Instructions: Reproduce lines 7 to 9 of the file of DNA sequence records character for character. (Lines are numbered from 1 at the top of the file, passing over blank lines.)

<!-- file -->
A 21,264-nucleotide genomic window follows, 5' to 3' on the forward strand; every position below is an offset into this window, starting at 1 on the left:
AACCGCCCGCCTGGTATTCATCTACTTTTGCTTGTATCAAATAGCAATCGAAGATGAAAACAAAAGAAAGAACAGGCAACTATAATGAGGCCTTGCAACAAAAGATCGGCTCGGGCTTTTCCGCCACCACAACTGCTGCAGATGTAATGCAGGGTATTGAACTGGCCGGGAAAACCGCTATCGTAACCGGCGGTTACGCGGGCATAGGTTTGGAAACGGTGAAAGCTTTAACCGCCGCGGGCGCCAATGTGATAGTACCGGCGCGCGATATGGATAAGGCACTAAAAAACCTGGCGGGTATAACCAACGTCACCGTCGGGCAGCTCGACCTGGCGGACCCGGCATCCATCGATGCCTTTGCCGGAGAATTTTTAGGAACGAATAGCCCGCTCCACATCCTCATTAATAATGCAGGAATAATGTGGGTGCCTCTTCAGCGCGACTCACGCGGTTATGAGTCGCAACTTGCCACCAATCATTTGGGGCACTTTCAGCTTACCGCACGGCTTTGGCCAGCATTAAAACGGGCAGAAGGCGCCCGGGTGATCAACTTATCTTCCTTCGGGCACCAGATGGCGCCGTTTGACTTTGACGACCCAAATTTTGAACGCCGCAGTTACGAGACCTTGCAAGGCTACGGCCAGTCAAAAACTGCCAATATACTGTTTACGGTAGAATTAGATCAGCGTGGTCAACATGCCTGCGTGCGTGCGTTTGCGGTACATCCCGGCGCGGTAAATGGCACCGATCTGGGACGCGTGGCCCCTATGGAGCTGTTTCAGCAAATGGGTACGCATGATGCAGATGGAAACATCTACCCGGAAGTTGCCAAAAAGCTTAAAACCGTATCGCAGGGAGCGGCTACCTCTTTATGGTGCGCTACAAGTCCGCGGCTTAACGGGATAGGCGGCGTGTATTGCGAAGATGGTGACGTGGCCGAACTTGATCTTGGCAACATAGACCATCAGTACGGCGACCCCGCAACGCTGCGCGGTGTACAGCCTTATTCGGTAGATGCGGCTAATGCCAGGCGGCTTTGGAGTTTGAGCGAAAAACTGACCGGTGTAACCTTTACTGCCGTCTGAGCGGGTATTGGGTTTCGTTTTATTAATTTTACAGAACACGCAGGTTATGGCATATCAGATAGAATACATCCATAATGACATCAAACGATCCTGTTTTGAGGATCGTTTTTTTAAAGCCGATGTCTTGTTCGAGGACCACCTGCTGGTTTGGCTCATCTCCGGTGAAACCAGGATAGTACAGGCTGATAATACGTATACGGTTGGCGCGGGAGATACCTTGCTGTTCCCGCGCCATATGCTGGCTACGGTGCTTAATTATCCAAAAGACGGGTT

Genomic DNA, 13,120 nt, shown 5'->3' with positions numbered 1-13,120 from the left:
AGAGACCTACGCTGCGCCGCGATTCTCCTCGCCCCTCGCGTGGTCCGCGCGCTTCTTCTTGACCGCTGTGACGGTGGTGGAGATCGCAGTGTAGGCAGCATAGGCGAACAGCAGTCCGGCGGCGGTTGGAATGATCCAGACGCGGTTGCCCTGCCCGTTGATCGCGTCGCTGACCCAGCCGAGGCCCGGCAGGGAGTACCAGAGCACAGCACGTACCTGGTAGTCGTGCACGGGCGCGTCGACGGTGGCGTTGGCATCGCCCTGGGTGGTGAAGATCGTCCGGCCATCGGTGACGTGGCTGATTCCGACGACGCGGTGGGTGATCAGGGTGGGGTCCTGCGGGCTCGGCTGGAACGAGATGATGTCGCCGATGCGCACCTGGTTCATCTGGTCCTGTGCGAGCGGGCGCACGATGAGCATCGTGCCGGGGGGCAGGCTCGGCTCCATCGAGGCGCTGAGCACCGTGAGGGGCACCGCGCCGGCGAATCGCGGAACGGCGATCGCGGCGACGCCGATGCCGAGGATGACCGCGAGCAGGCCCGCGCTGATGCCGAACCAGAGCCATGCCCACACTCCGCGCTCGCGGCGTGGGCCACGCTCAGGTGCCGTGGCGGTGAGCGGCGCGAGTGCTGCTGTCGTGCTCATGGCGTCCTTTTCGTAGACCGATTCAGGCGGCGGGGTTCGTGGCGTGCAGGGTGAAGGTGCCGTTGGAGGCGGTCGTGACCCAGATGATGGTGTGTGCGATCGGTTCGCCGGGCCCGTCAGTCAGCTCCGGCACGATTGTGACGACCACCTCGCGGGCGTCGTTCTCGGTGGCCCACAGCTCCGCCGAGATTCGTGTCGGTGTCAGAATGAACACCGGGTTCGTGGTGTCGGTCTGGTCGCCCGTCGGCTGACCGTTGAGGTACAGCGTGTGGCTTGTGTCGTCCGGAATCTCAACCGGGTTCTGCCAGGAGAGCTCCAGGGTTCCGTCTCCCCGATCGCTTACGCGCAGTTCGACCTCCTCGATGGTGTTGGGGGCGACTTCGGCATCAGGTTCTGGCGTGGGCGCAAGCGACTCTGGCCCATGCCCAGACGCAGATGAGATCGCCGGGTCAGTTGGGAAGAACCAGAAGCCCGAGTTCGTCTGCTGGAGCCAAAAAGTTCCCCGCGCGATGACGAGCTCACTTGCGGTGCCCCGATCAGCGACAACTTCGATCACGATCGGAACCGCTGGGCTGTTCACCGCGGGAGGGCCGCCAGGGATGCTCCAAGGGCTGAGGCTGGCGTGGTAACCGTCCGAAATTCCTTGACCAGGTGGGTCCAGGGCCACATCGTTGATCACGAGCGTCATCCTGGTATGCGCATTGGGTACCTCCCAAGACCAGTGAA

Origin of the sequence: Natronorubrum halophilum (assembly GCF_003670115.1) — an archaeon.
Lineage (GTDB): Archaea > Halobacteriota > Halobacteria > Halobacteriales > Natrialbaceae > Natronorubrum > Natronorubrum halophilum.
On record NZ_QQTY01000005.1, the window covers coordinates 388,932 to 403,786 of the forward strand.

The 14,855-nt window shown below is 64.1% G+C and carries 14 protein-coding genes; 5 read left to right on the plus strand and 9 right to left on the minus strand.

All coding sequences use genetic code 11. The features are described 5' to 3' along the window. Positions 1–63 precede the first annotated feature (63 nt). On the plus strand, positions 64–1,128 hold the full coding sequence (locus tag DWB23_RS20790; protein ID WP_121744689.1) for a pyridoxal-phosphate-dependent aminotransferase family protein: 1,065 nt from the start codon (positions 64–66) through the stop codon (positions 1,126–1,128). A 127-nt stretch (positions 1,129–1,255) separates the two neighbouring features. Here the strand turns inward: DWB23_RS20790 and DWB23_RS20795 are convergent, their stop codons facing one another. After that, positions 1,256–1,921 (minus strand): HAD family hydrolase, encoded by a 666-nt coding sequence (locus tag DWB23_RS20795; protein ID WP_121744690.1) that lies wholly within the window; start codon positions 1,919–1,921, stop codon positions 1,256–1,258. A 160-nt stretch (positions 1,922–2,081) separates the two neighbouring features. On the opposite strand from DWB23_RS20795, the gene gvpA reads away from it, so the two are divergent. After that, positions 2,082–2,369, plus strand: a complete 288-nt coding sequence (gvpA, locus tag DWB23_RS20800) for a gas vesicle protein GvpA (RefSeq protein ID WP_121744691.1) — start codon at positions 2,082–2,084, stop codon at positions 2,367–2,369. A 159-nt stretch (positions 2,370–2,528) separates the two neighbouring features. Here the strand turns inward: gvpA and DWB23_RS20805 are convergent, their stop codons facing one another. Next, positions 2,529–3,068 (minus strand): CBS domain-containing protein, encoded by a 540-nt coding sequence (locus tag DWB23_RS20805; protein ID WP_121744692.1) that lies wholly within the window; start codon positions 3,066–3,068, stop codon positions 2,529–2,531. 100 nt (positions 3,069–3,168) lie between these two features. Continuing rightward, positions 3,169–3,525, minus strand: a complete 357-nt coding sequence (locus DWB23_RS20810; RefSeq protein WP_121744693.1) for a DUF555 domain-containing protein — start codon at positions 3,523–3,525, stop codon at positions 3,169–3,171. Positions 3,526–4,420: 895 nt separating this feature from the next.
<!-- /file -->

On record NZ_QQTY01000005.1, the window covers coordinates 388,932 to 403,786 of the forward strand.

The 14,855-nt window shown below is 64.1% G+C and carries 14 protein-coding genes; 5 read left to right on the plus strand and 9 right to left on the minus strand.

All coding sequences use genetic code 11. The features are described 5' to 3' along the window. Positions 1–63 precede the first annotated feature (63 nt). On the plus strand, positions 64–1,128 hold the full coding sequence (locus tag DWB23_RS20790; protein ID WP_121744689.1) for a pyridoxal-phosphate-dependent aminotransferase family protein: 1,065 nt from the start codon (positions 64–66) through the stop codon (positions 1,126–1,128). A 127-nt stretch (positions 1,129–1,255) separates the two neighbouring features. Here the strand turns inward: DWB23_RS20790 and DWB23_RS20795 are convergent, their stop codons facing one another. After that, positions 1,256–1,921 (minus strand): HAD family hydrolase, encoded by a 666-nt coding sequence (locus tag DWB23_RS20795; protein ID WP_121744690.1) that lies wholly within the window; start codon positions 1,919–1,921, stop codon positions 1,256–1,258. A 160-nt stretch (positions 1,922–2,081) separates the two neighbouring features. On the opposite strand from DWB23_RS20795, the gene gvpA reads away from it, so the two are divergent. After that, positions 2,082–2,369, plus strand: a complete 288-nt coding sequence (gvpA, locus tag DWB23_RS20800) for a gas vesicle protein GvpA (RefSeq protein ID WP_121744691.1) — start codon at positions 2,082–2,084, stop codon at positions 2,367–2,369. A 159-nt stretch (positions 2,370–2,528) separates the two neighbouring features. Here the strand turns inward: gvpA and DWB23_RS20805 are convergent, their stop codons facing one another. Next, positions 2,529–3,068 (minus strand): CBS domain-containing protein, encoded by a 540-nt coding sequence (locus tag DWB23_RS20805; protein ID WP_121744692.1) that lies wholly within the window; start codon positions 3,066–3,068, stop codon positions 2,529–2,531. 100 nt (positions 3,069–3,168) lie between these two features. Continuing rightward, positions 3,169–3,525, minus strand: a complete 357-nt coding sequence (locus DWB23_RS20810; RefSeq protein WP_121744693.1) for a DUF555 domain-containing protein — start codon at positions 3,523–3,525, stop codon at positions 3,169–3,171. Positions 3,526–4,420: 895 nt separating this feature from the next.